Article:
Road to Emmaus: Despair to Delight
As I begin this message, it is just before 4:00 pm on Resurrection Sunday, April 1, 2018. I am purposefully writing at this time because it coincides with the narrative of the Emmaus journey found in Luke, chapter 24. Our characters of this narrative, Cleopas and another disciple of Jesus, have left Jerusalem and are heading to their home in Emmaus; about a seven-mile journey. Their conversation at the start of this trek is rather animated. After all, their hopes of deliverance from the Roman empire have been dashed with the crucifixion of their Messiah. Now, with his body missing from the tomb, it is time to leave the dangerous environment of Jerusalem.
Not long into the journey, Cleopas and his partner are joined by another traveler. The traveler is none other than the resurrected Jesus, yet the Bible states, “But their eyes were prevented from recognizing him” (v. 16). Jesus asked the what they are discussing in such an animated fashion. I can almost see the expression on Cleopas’ face as he answers something like, “Dude! Where have you been? Are you the only guy in Jerusalem that doesn’t know what happened?” Jesus plays along with them and has Cleopas explain things as they resume their walk.
After Cleopas finished his dissertation on things gone wrong, Jesus gifted these two distraught disciples with a firsthand Bible study in prophecy. Starting with Genesis 3:15, the first messianic prophecy found in scripture, Jesus taught them for the continuation of the journey. All the while, Cleopas and his partner never came to grips that it’s Jesus doing the teaching. As the travelers approached Emmaus, the sun was setting, and Jesus was invited to have dinner with them. He agreed and reclined at the table with them. In this setting, Jesus assumed the role of the host; took the bread, blessed it, and began to serve his traveling companions. It is at this time the disciples eyes are opened and they recognized it is Jesus who has served them. Before they can utter a word, “Jesus vanished from their sight” (v. 31).
After the disappearance of Jesus, Cleopas and his partner recapped all that had taken place. They remember how their “hearts burned” during the journey while Jesus taught them. Their despair shifted. There was a renewed hope in their spirit. The two elected to travel back to Jerusalem and tell the other disciples what they had encountered. They found Peter and the others gathered in the upper room, and as they began to tell the story, Jesus appeared to all present. “Peace be with you” was the salutation Jesus spoke as he came into their presence.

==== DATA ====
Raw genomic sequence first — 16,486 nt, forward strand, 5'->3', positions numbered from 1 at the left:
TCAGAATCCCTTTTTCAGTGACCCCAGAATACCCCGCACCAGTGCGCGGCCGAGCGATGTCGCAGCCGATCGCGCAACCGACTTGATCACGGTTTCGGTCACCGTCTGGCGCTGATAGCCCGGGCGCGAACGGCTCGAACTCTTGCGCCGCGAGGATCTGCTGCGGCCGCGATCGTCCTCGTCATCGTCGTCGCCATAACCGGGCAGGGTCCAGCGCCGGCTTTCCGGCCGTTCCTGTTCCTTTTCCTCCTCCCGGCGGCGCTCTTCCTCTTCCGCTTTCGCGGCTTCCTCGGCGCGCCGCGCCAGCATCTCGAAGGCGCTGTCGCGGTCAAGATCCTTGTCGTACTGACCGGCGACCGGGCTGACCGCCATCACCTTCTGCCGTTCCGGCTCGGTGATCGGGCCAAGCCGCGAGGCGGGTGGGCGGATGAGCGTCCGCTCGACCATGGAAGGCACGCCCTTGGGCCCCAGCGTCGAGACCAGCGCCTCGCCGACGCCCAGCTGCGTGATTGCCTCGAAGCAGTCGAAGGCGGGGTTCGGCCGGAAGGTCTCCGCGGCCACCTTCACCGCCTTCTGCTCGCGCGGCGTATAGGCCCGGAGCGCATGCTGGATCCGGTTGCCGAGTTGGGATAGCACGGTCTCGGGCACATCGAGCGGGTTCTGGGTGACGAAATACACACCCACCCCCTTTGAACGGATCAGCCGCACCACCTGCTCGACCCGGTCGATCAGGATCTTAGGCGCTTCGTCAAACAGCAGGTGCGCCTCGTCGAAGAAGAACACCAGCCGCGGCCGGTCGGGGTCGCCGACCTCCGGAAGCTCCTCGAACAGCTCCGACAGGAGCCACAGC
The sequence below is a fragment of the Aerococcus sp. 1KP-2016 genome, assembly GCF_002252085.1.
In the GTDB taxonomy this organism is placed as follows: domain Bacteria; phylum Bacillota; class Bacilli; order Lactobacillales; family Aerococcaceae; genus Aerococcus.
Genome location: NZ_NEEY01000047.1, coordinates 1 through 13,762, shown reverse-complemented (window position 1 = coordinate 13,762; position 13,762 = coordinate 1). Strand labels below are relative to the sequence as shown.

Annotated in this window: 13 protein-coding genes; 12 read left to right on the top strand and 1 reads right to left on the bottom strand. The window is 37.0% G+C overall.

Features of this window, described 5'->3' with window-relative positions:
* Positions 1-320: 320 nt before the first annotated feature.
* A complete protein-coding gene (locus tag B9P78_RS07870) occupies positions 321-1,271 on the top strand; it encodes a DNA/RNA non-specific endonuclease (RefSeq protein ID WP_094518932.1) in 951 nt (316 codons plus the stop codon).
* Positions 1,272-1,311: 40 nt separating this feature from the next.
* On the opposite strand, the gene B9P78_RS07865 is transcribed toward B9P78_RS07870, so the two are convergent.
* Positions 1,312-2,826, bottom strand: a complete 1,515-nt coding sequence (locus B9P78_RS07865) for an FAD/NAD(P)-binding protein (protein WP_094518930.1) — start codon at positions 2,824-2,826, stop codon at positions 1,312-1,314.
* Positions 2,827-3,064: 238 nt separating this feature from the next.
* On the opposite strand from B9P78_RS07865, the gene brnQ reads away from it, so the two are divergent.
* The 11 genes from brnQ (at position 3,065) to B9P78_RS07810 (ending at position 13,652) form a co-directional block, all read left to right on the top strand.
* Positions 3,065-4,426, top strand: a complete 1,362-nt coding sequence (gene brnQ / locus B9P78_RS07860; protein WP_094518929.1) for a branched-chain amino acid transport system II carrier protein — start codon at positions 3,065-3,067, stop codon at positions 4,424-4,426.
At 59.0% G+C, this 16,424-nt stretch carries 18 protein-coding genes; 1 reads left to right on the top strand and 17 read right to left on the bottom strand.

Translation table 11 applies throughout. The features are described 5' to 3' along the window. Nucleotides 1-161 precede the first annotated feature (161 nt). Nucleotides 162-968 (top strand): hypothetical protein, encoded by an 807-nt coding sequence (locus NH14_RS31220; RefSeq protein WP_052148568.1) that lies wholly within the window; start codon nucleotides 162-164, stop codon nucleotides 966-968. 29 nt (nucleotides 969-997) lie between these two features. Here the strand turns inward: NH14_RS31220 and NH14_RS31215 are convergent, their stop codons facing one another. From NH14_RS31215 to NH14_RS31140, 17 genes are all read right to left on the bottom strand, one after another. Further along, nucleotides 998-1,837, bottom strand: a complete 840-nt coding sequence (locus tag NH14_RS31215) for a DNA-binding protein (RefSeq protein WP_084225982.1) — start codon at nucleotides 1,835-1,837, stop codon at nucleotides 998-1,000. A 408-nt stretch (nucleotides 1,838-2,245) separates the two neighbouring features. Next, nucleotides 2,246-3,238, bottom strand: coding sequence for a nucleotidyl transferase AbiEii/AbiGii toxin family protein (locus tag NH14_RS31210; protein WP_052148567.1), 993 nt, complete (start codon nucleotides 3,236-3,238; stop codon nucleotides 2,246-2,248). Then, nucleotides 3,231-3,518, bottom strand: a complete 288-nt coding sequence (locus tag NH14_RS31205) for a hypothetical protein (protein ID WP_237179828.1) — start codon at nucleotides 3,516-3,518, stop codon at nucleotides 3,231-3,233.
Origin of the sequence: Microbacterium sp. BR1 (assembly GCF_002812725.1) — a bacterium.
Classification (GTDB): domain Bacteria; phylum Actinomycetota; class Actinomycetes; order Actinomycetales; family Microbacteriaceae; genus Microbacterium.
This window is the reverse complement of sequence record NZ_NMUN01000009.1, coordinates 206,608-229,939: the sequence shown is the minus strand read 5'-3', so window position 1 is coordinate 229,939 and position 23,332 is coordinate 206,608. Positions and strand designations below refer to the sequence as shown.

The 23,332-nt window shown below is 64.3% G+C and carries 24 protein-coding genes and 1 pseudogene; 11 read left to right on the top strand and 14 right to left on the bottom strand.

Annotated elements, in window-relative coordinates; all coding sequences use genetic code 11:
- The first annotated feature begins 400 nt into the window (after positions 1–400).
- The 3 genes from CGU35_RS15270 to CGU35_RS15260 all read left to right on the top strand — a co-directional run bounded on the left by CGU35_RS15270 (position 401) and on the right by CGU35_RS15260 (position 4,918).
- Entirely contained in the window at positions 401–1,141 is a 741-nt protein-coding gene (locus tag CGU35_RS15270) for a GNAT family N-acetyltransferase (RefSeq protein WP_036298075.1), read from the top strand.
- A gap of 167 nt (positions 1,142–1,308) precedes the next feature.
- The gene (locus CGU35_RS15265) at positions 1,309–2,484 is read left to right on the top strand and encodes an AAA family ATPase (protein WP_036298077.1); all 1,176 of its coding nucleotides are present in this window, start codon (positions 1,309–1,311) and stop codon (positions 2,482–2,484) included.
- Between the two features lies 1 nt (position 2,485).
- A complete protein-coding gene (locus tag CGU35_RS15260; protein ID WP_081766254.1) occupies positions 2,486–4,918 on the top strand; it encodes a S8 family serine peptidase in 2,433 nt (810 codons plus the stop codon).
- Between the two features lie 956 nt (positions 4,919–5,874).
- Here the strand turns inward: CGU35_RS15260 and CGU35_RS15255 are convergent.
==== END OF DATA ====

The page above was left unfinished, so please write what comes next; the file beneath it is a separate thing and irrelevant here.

So, what does this narrative have to do with you and me? For me, it is a message resurrection, of restoration. It is a story of how a person can have such high expectations of what being a Christian is, only to have those expectations squelched by the world. Over time our aspirations may become misguided and the next thing you know our “walk” has become somewhat crooked. Or maybe tragedy has struck your family. There has been a loss of a loved one, or a relationship severed. Perhaps there has been a job loss and the world is crushing you and all you can see is the struggle to put one foot in front of another; just to make it through another day.
Please allow me some creative liberty if you will. You ever wonder why Cleopas’ traveling companion is not named in this narrative? Sure, we can do some biblical investigation and come up with some good guesses. I believe it his wife, Mary, one of the three Mary’s found at the cross of Jesus, but that is neither here nor there. The fact of the matter is the companion is not named. May I suggest you and I are the other disciple traveling with Cleopas. Insert your name into the narrative. Think about the time when you came to know Jesus as your Savior. You where excited and had visions of how life with the Messiah would be different. However, over time, the world has crept in and has left your faith and vision cloudy. You might even be in the same state of despair as our travelers.
The truth of the matter is Jesus is still walking beside you. He is still walking beside me. We have to listen to his teaching. We have to recline at his table. We have to partake of what he wants to feed us. It is only then our vision will become clear and our despair return to delight. The length of this journey is totally up to you. Sure, it might not be a two-hour, seven-mile walk, but it could be. Just don’t let it be a life-long adventure. In a note of transparency, I’m not in a state of despair but I know people who are. I’ve gone through seasons of staleness that only become refreshed when I listen, recline, and partake. How about you?